A PREVCAN-certified product

Are you familiar with the Water Damage Prevention Association of Canada (PREVCAN)? It’s an independent organization whose goal is to inform the public about existing solutions, and work with casualty underwriters and government authorities. Jean-Hugues LaBrèque states:

PREVCAN’s credibility has been recognized by major insurers for several years. In fact, the majority of insurers now require that the prevention system be PREVCAN certified. If it isn’t, you could be considered under-protected and may not be offered lower premiums and deductibles.

Take into consideration the insurer’s preference and don’t hesitate to ask the manufacturer for proof of certification. Again, make sure to distinguish the manufacturer’s brand from the installing company.

A network of recognized installers

Now let’s talk about installation. In most cases, installers are more than just installers; they also provide after-sales service. However, installation quality standards can vary widely from one manufacturer to the next. Insurers will always recommend manufacturers backed by a strong network of installers. Even better if the installers have followed a training program or obtained certification. Find out about the requirements for your building type. The installer you’re considering may not be suitable. Most importantly, check that they have the necessary liability insurance.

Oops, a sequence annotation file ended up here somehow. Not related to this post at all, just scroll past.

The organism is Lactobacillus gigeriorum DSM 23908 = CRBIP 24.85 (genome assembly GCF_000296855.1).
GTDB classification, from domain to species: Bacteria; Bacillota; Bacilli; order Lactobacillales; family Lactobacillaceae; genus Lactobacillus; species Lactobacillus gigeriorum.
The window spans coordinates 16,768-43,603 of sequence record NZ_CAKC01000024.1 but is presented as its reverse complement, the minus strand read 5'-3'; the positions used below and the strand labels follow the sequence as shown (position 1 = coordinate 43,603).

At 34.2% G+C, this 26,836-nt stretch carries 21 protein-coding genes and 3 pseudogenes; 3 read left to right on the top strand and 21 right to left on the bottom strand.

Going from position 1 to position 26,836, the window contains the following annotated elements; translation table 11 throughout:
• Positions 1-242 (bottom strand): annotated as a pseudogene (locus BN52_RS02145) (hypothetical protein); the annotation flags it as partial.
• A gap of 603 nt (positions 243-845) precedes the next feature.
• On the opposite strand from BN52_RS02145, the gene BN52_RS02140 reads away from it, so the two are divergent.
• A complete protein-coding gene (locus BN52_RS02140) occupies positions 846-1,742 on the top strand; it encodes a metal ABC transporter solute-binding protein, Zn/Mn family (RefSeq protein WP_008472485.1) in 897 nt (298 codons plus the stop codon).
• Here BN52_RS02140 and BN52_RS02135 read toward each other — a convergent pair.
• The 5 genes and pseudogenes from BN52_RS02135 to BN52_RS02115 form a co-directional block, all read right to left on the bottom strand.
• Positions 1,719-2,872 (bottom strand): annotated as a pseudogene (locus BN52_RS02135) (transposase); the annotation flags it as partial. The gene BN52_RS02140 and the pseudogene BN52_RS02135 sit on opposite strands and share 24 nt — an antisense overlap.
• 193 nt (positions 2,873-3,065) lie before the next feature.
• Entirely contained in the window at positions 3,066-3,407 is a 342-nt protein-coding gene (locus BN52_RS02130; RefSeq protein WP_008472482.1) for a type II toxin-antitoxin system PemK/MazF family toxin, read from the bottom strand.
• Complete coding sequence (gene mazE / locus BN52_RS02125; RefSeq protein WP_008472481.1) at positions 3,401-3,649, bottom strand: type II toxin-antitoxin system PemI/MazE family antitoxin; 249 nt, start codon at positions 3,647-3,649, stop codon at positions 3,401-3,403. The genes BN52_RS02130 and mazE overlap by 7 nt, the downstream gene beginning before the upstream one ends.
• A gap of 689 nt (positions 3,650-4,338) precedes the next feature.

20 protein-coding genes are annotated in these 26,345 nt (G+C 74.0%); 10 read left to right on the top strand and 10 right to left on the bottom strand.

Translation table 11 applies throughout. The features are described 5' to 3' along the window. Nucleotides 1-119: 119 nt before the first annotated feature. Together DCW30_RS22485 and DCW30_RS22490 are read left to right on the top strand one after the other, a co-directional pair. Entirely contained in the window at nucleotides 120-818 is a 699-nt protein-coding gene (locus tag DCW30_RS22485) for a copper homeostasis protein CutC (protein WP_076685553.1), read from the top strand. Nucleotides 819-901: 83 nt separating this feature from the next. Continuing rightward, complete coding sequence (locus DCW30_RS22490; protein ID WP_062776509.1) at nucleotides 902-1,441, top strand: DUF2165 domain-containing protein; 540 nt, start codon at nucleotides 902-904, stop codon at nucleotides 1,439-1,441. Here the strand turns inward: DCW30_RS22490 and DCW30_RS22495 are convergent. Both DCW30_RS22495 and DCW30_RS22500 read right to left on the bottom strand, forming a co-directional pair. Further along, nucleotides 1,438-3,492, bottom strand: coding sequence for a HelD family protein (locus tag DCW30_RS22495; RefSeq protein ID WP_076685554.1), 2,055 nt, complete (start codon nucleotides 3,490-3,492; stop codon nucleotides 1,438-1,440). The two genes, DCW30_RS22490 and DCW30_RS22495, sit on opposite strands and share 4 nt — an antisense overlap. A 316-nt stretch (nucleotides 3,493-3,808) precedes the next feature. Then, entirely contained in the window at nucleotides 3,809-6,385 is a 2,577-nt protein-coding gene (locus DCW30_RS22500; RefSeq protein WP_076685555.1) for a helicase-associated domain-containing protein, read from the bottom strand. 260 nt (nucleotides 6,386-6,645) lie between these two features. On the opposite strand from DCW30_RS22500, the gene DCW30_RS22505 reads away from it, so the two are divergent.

Products made in Canada

Designed in Canada, developed in Canada, tested in Canada… That’s all well and good, but is the product made in Canada? Not necessarily. Many Canadian companies offer products that are developed here but manufactured in China or elsewhere in Asia. This means that quality control is not conducted by the company selling the system. Considering the importance insurers place on system reliability, rest assured that Canadian-made products will always be preferred.

Monthly and annual reports

Many insurers already require monthly and annual activity reports. It’s only a matter of time before it becomes the norm. The reports provide insurers with a list of recorded activities for all building systems, which allows them to confirm the systems are still functional and informs them of anomalies and the frequency of events. Make sure the system you choose provides monthly and annual activity reports, and that they contain all the information requested by insurers.

In short, it’s in your best interest to have a water damage prevention system to limit your financial risk, make sure your building is insurable, and lower your premiums and deductibles. When you’re choosing a system, be aware of the qualities insurers seek out in a prevention system, i.e., PREVCAN-certified Canadian-made products from established companies with a strong network of installers who make regular activity reports available to them. These criteria are highly reassuring to insurers because they’re proof of the product’s credibility and quality.